Thanks for this.
May 25, 2015
Scott Needham edited this comment May 25, 2015
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Steve: Agree with what you say about what can go wrong – this partner likes to jump to 3N with his passed-hand positional Qs and a fit for the 6-cd minor – but as I said above, this is even an opener for Mr. Goren. I'm sure ATx=void=KT9x=KT9xxx would not be.
May 21, 2015
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The Leb treatment – usually called “Ingberman” – is most valuable when you play “light” reverses.

For instance, I have no qualms about reversing with xx AKxx AKJxxx x, i.e. 1D-1S/2H, because this is ~ a 4 1/2 loser hand, very powerful if partner fits. OTOH, partner might not fit, and may be weak, so it goes 1D-1S/2H-2N–>/3C: now responder can sign off with 3D (usual, and I have an agreement with my partners that a very weak responder may bid 3D with 1 card) or 3S.

If OTOH opener evaluates his/her hand to a solid, virtually GF reverse – say Ax AKxx AKJxxx x – s/he refuses the relay to 3C and makes the most natural rebid available (here probably 3D), but if the hand was Axx AKxx AKJxx x, probably 3S. It is a very versatile agreement.
May 18, 2015
Scott Needham edited this comment May 18, 2015
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Yuan, believe me, there was no room for misunderstanding.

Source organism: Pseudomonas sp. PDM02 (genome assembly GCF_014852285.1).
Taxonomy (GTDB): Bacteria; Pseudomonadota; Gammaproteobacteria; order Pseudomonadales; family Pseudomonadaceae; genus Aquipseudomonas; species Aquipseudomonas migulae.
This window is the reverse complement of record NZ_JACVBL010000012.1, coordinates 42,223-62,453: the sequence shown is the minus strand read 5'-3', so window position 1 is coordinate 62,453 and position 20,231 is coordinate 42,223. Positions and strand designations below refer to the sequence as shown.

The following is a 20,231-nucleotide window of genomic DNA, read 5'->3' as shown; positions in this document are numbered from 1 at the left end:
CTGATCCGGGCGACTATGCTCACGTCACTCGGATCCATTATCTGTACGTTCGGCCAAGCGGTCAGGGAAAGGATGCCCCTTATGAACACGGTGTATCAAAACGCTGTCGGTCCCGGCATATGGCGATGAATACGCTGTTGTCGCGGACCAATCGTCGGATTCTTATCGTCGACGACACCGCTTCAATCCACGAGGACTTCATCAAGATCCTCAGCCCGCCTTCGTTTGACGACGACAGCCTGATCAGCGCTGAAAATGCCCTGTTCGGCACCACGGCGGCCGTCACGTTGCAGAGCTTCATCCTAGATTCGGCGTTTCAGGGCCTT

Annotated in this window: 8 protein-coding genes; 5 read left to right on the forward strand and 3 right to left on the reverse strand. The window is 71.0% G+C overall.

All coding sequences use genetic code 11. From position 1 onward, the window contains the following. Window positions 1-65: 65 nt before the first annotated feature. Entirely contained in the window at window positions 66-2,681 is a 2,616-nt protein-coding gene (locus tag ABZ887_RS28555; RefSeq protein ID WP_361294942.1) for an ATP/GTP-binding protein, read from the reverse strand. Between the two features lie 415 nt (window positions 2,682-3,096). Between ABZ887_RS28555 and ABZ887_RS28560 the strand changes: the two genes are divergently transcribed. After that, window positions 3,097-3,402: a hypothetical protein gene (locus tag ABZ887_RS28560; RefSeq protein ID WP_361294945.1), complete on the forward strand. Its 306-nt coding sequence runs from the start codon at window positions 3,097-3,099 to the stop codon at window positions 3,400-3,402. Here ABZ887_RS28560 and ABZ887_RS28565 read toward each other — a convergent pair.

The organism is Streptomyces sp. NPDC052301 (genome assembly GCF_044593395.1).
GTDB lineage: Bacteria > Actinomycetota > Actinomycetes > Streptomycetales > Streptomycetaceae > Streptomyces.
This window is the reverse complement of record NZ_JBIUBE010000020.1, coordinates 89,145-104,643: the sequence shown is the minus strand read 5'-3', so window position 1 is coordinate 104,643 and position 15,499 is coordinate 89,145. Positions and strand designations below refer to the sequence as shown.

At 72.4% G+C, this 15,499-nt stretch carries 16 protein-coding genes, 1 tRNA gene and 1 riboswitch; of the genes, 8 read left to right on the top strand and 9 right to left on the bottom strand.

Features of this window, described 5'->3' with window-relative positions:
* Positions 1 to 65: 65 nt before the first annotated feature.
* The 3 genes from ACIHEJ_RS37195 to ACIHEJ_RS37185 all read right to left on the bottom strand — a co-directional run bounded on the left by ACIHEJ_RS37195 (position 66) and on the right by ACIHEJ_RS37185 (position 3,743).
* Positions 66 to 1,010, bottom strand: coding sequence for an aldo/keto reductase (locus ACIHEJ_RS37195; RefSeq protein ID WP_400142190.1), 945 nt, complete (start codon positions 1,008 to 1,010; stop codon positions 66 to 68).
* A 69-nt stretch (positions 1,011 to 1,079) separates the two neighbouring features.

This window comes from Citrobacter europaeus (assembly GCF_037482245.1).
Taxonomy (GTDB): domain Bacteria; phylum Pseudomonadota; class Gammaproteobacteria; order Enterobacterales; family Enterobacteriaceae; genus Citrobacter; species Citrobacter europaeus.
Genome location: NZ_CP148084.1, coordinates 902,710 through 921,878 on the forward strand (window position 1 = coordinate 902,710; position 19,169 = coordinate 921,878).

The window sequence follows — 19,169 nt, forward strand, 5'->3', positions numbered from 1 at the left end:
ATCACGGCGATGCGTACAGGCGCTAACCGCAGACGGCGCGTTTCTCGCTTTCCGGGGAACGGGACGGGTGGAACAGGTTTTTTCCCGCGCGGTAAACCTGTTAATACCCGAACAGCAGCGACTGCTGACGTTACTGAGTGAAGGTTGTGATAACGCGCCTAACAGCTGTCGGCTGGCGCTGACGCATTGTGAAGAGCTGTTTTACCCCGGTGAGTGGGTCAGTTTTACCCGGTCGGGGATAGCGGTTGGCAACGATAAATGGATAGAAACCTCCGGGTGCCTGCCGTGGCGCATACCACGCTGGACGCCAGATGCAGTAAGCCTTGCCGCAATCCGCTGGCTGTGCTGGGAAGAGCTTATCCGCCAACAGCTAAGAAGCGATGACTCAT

May 18, 2015
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Incisive comment as usual. The only reason I hesitated to open was my knowledge of partner's (strongly held) beliefs. During the discussion that followed, I went over every sequence I could imagine in this context in an effort to convince him that very little could go wrong – to no avail. IMHO we will lose boards by not opening this kind of collection, but he's a fine player and we have spent many hours refining our stuff, so I rest my case at “if partner hates me opening this hand so much I won't do it.”
May 18, 2015
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You are correct, so I fixed it.
May 17, 2015
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I figured if you'd open it any time, you'd open it any colors.
May 17, 2015